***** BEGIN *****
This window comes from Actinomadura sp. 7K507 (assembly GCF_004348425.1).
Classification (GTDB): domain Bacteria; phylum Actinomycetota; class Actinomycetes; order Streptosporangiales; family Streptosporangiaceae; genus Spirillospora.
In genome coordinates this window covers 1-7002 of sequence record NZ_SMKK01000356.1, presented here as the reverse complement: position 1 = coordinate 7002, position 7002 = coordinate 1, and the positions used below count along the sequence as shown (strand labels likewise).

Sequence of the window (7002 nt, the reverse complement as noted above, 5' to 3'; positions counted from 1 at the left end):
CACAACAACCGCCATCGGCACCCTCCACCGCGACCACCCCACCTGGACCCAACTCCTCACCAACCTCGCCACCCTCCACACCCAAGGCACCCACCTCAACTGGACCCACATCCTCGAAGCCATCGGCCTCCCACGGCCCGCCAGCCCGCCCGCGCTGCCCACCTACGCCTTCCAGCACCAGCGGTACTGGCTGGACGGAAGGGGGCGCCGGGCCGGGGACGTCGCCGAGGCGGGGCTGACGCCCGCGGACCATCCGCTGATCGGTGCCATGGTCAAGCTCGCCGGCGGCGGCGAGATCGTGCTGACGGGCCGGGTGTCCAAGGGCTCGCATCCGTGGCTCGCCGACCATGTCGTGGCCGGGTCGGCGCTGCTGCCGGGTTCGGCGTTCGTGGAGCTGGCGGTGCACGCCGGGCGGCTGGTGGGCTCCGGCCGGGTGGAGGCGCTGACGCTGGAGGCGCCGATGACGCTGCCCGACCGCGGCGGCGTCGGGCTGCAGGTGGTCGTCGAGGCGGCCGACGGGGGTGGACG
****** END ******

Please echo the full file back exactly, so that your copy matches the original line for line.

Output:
This window comes from Actinomadura sp. 7K507 (assembly GCF_004348425.1).
Classification (GTDB): domain Bacteria; phylum Actinomycetota; class Actinomycetes; order Streptosporangiales; family Streptosporangiaceae; genus Spirillospora.
In genome coordinates this window covers 1-7002 of sequence record NZ_SMKK01000356.1, presented here as the reverse complement: position 1 = coordinate 7002, position 7002 = coordinate 1, and the positions used below count along the sequence as shown (strand labels likewise).

Sequence of the window (7002 nt, the reverse complement as noted above, 5' to 3'; positions counted from 1 at the left end):
CACAACAACCGCCATCGGCACCCTCCACCGCGACCACCCCACCTGGACCCAACTCCTCACCAACCTCGCCACCCTCCACACCCAAGGCACCCACCTCAACTGGACCCACATCCTCGAAGCCATCGGCCTCCCACGGCCCGCCAGCCCGCCCGCGCTGCCCACCTACGCCTTCCAGCACCAGCGGTACTGGCTGGACGGAAGGGGGCGCCGGGCCGGGGACGTCGCCGAGGCGGGGCTGACGCCCGCGGACCATCCGCTGATCGGTGCCATGGTCAAGCTCGCCGGCGGCGGCGAGATCGTGCTGACGGGCCGGGTGTCCAAGGGCTCGCATCCGTGGCTCGCCGACCATGTCGTGGCCGGGTCGGCGCTGCTGCCGGGTTCGGCGTTCGTGGAGCTGGCGGTGCACGCCGGGCGGCTGGTGGGCTCCGGCCGGGTGGAGGCGCTGACGCTGGAGGCGCCGATGACGCTGCCCGACCGCGGCGGCGTCGGGCTGCAGGTGGTCGTCGAGGCGGCCGACGGGGGTGGACG